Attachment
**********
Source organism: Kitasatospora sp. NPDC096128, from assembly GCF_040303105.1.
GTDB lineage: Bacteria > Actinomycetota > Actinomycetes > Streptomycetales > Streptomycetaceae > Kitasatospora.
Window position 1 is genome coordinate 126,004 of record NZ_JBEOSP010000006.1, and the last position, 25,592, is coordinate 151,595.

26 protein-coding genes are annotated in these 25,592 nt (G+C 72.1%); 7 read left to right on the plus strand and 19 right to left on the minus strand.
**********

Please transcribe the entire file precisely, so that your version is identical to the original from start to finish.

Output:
Source organism: Kitasatospora sp. NPDC096128, from assembly GCF_040303105.1.
GTDB lineage: Bacteria > Actinomycetota > Actinomycetes > Streptomycetales > Streptomycetaceae > Kitasatospora.
Window position 1 is genome coordinate 126,004 of record NZ_JBEOSP010000006.1, and the last position, 25,592, is coordinate 151,595.

26 protein-coding genes are annotated in these 25,592 nt (G+C 72.1%); 7 read left to right on the plus strand and 19 right to left on the minus strand.